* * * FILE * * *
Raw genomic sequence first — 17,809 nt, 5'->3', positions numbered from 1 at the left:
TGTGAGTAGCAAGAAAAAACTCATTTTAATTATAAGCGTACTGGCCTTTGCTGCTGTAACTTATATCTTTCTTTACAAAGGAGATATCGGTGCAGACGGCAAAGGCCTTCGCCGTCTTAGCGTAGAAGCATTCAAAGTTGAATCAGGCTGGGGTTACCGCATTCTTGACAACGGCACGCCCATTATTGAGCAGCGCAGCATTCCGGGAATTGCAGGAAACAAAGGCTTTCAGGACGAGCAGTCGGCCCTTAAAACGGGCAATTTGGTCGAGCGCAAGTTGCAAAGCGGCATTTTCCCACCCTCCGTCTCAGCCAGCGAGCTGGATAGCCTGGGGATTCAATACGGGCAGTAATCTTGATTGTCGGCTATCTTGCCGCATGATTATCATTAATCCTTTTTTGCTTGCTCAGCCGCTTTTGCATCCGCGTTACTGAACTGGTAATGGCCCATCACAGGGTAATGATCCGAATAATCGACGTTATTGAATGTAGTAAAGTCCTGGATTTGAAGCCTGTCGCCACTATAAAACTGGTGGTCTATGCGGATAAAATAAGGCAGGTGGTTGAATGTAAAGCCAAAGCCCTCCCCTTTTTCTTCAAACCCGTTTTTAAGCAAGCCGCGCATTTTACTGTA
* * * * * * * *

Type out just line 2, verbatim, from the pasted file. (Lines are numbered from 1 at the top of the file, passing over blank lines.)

TGTGAGTAGCAAGAAAAAACTCATTTTAATTATAAGCGTACTGGCCTTTGCTGCTGTAACTTATATCTTTCTTTACAAAGGAGATATCGGTGCAGACGGCAAAGGCCTTCGCCGTCTTAGCGTAGAAGCATTCAAAGTTGAATCAGGCTGGGGTTACCGCATTCTTGACAACGGCACGCCCATTATTGAGCAGCGCAGCATTCCGGGAATTGCAGGAAACAAAGGCTTTCAGGACGAGCAGTCGGCCCTTAAAACGGGCAATTTGGTCGAGCGCAAGTTGCAAAGCGGCATTTTCCCACCCTCCGTCTCAGCCAGCGAGCTGGATAGCCTGGGGATTCAATACGGGCAGTAATCTTGATTGTCGGCTATCTTGCCGCATGATTATCATTAATCCTTTTTTGCTTGCTCAGCCGCTTTTGCATCCGCGTTACTGAACTGGTAATGGCCCATCACAGGGTAATGATCCGAATAATCGACGTTATTGAATGTAGTAAAGTCCTGGATTTGAAGCCTGTCGCCACTATAAAACTGGTGGTCTATGCGGATAAAATAAGGCAGGTGGTTGAATGTAAAGCCAAAGCCCTCCCCTTTTTCTTCAAACCCGTTTTTAAGCAAGCCGCGCATTTTACTGTA